It was a wet start to the day but with the promise of better to come but how many would turn up for the ride? Eight riders braved the early weather although I must admit that because I live close to today's starting point I left my decision till late and by the time I left home the rain had stopped. Neil and George hadn't fared as well and Neil had come off worse having been caught in heavy rain on his ride from home and was deciding whether or not to head straight back there. Two of the riders were of the brisk variety and they set to do what brisk riders do while I suggested a ride of about 50 miles with lunch at the Cotton Arms at Wrenbury.
After our morning coffee six of us (Brian Mac, Neil, George, Dave H, Steve T and myself) set off down through Guilden Sutton to the A51 and across towards Waverton. Neil had decided to join us but Brian was only coming a short distance, having not done much cycling recently. We took the Martins Lane route towards Hargrave. Halfway down Brian's phone rang and rather than hold us he decided that would be as good a place as any to turn back and the rest of us carried on. With the wind behind us we made good progress through Huxley past Beeston Castle and onto Bunbury. Too early for a stop at Tilly’s, we pressed on through Brindley and Ravensmoor where we turned south to criss-cross the Llangollen Canal for the final stretch to Wrenbury.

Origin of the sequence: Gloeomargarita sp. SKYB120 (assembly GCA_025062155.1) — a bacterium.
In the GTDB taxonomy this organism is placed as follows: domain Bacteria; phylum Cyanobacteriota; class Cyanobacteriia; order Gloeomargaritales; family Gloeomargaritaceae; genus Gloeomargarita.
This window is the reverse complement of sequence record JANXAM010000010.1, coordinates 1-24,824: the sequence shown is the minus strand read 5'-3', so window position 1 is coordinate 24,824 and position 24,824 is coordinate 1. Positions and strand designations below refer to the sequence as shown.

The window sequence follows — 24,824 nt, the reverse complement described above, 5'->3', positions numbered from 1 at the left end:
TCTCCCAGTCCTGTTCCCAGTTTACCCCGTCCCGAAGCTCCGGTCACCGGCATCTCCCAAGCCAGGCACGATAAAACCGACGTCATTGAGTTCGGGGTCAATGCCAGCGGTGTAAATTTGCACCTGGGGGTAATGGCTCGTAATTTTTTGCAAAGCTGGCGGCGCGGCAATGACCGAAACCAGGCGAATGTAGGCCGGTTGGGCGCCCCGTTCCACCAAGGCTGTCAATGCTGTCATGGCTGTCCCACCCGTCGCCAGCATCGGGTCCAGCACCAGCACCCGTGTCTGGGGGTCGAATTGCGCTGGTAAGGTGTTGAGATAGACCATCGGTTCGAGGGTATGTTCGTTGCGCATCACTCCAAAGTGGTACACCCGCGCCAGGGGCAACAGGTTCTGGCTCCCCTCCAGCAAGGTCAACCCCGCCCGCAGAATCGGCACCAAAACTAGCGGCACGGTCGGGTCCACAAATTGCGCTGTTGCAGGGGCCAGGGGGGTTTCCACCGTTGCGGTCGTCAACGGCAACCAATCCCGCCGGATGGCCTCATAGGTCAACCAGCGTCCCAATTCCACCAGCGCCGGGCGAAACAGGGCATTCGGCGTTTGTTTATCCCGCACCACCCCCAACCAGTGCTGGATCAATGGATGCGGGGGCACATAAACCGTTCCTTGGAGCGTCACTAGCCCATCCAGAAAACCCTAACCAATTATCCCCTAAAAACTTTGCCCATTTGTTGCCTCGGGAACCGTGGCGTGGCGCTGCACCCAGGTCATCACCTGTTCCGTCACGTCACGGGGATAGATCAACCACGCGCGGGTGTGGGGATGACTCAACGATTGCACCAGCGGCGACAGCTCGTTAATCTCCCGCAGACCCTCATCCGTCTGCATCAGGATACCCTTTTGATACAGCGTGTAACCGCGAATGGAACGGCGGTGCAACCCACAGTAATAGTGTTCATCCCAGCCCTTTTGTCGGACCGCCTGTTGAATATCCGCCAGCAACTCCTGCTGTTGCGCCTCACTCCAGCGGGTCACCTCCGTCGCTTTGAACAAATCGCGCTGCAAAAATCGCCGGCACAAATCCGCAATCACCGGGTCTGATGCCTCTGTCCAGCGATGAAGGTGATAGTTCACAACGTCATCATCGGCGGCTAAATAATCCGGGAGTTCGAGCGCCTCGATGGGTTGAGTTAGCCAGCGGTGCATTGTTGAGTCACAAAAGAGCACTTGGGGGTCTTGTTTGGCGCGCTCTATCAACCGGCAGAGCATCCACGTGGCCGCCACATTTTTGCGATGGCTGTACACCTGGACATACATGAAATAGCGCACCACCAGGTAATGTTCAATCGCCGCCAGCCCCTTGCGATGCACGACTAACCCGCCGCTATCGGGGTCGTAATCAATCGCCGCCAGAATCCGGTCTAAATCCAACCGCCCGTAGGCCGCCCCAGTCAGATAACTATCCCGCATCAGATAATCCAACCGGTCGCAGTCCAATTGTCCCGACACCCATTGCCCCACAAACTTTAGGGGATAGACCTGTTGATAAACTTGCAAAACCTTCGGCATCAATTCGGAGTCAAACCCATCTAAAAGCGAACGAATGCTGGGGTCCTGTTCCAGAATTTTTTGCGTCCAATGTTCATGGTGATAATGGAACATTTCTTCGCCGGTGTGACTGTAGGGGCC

The Cotton Arms was our chosen hostelry. The wide choice of real ales was wasted on us as most of us opted for the traditional lime (or blackcurrent) and soda. Neil was tempted by the ciders, however, and was impressed by his choice. The sun came out while we were dining but as we prepared for the ride home it was raining again. Fortunately, it had stopped by the time we were climbing back on to our bikes but as we turned out of the car park we were head on into a cold wind. A feature that would be with us for the rest of the ride.
Our return trip took us along the lanes past Cholmondeley Castle, over Harthill and thence to Tattenhall where Neil left us to make his way home. With the wind against us progress had been a little slower than on the way out. Beyond Tattenhall we joined our outward route and followed it back, hoping that the twisting turns of the Martins Lane route would afford us some shelter from the wind. A forlorn hope as it turned out.
We arrived back at Meadow Lea having done about 48 miles. Not the best of weather but at least we had been lucky enough to miss the worst of the rain.